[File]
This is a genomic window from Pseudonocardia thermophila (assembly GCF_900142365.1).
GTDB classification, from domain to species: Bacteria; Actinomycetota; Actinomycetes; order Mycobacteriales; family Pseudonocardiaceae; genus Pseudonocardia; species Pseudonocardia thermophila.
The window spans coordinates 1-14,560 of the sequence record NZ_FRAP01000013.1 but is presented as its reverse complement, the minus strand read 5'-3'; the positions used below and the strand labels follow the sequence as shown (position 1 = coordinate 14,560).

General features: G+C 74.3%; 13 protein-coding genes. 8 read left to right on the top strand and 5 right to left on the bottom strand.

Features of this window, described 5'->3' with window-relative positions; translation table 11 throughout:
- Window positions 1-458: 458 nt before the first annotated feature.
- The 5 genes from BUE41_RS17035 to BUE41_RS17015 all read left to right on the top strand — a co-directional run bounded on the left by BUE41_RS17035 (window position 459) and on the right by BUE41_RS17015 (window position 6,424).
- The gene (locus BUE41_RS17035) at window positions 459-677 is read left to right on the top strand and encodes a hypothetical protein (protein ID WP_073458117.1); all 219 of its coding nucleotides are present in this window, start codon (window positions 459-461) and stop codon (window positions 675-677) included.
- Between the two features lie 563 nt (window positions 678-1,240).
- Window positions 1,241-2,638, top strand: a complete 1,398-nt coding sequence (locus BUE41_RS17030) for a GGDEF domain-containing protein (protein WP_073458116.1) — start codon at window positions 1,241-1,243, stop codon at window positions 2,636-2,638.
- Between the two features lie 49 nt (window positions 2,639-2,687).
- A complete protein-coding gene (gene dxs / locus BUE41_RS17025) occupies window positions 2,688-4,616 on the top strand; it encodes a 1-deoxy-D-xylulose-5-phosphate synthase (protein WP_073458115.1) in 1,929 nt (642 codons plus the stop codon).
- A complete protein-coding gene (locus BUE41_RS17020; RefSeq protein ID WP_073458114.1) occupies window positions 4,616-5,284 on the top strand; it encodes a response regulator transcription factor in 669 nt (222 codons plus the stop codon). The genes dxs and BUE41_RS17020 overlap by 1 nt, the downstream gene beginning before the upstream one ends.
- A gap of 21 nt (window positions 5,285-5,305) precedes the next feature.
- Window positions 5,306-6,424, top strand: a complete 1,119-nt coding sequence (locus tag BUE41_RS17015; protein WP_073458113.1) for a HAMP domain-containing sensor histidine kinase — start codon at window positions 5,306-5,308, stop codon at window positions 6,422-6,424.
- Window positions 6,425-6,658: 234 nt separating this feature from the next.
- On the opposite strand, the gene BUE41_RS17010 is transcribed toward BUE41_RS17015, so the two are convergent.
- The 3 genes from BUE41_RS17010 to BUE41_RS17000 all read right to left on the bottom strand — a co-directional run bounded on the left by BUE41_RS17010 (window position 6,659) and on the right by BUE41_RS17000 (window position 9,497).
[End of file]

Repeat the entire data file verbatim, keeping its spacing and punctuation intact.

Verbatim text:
This is a genomic window from Pseudonocardia thermophila (assembly GCF_900142365.1).
GTDB classification, from domain to species: Bacteria; Actinomycetota; Actinomycetes; order Mycobacteriales; family Pseudonocardiaceae; genus Pseudonocardia; species Pseudonocardia thermophila.
The window spans coordinates 1-14,560 of the sequence record NZ_FRAP01000013.1 but is presented as its reverse complement, the minus strand read 5'-3'; the positions used below and the strand labels follow the sequence as shown (position 1 = coordinate 14,560).

General features: G+C 74.3%; 13 protein-coding genes. 8 read left to right on the top strand and 5 right to left on the bottom strand.

Features of this window, described 5'->3' with window-relative positions; translation table 11 throughout:
- Window positions 1-458: 458 nt before the first annotated feature.
- The 5 genes from BUE41_RS17035 to BUE41_RS17015 all read left to right on the top strand — a co-directional run bounded on the left by BUE41_RS17035 (window position 459) and on the right by BUE41_RS17015 (window position 6,424).
- The gene (locus BUE41_RS17035) at window positions 459-677 is read left to right on the top strand and encodes a hypothetical protein (protein ID WP_073458117.1); all 219 of its coding nucleotides are present in this window, start codon (window positions 459-461) and stop codon (window positions 675-677) included.
- Between the two features lie 563 nt (window positions 678-1,240).
- Window positions 1,241-2,638, top strand: a complete 1,398-nt coding sequence (locus BUE41_RS17030) for a GGDEF domain-containing protein (protein WP_073458116.1) — start codon at window positions 1,241-1,243, stop codon at window positions 2,636-2,638.
- Between the two features lie 49 nt (window positions 2,639-2,687).
- A complete protein-coding gene (gene dxs / locus BUE41_RS17025) occupies window positions 2,688-4,616 on the top strand; it encodes a 1-deoxy-D-xylulose-5-phosphate synthase (protein WP_073458115.1) in 1,929 nt (642 codons plus the stop codon).
- A complete protein-coding gene (locus BUE41_RS17020; RefSeq protein ID WP_073458114.1) occupies window positions 4,616-5,284 on the top strand; it encodes a response regulator transcription factor in 669 nt (222 codons plus the stop codon). The genes dxs and BUE41_RS17020 overlap by 1 nt, the downstream gene beginning before the upstream one ends.
- A gap of 21 nt (window positions 5,285-5,305) precedes the next feature.
- Window positions 5,306-6,424, top strand: a complete 1,119-nt coding sequence (locus tag BUE41_RS17015; protein WP_073458113.1) for a HAMP domain-containing sensor histidine kinase — start codon at window positions 5,306-5,308, stop codon at window positions 6,422-6,424.
- Window positions 6,425-6,658: 234 nt separating this feature from the next.
- On the opposite strand, the gene BUE41_RS17010 is transcribed toward BUE41_RS17015, so the two are convergent.
- The 3 genes from BUE41_RS17010 to BUE41_RS17000 all read right to left on the bottom strand — a co-directional run bounded on the left by BUE41_RS17010 (window position 6,659) and on the right by BUE41_RS17000 (window position 9,497).